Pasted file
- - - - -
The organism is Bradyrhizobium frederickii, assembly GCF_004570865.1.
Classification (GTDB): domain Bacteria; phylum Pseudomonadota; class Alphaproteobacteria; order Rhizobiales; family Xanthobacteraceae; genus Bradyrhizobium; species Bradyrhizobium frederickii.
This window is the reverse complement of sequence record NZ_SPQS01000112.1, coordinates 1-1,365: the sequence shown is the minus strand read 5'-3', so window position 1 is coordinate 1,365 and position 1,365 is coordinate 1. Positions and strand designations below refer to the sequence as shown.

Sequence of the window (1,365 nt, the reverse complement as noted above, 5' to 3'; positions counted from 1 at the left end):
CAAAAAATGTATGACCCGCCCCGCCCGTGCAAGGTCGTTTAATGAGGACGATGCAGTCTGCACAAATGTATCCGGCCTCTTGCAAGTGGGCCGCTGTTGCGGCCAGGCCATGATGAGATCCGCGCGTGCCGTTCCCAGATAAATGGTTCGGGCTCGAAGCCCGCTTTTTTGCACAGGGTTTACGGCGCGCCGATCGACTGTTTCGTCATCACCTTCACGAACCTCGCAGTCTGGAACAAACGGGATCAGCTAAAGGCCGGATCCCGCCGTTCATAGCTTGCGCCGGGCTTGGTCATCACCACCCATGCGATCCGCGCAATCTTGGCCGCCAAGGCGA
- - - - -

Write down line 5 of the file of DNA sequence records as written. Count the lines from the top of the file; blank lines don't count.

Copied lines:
CAAAAAATGTATGACCCGCCCCGCCCGTGCAAGGTCGTTTAATGAGGACGATGCAGTCTGCACAAATGTATCCGGCCTCTTGCAAGTGGGCCGCTGTTGCGGCCAGGCCATGATGAGATCCGCGCGTGCCGTTCCCAGATAAATGGTTCGGGCTCGAAGCCCGCTTTTTTGCACAGGGTTTACGGCGCGCCGATCGACTGTTTCGTCATCACCTTCACGAACCTCGCAGTCTGGAACAAACGGGATCAGCTAAAGGCCGGATCCCGCCGTTCATAGCTTGCGCCGGGCTTGGTCATCACCACCCATGCGATCCGCGCAATCTTGGCCGCCAAGGCGA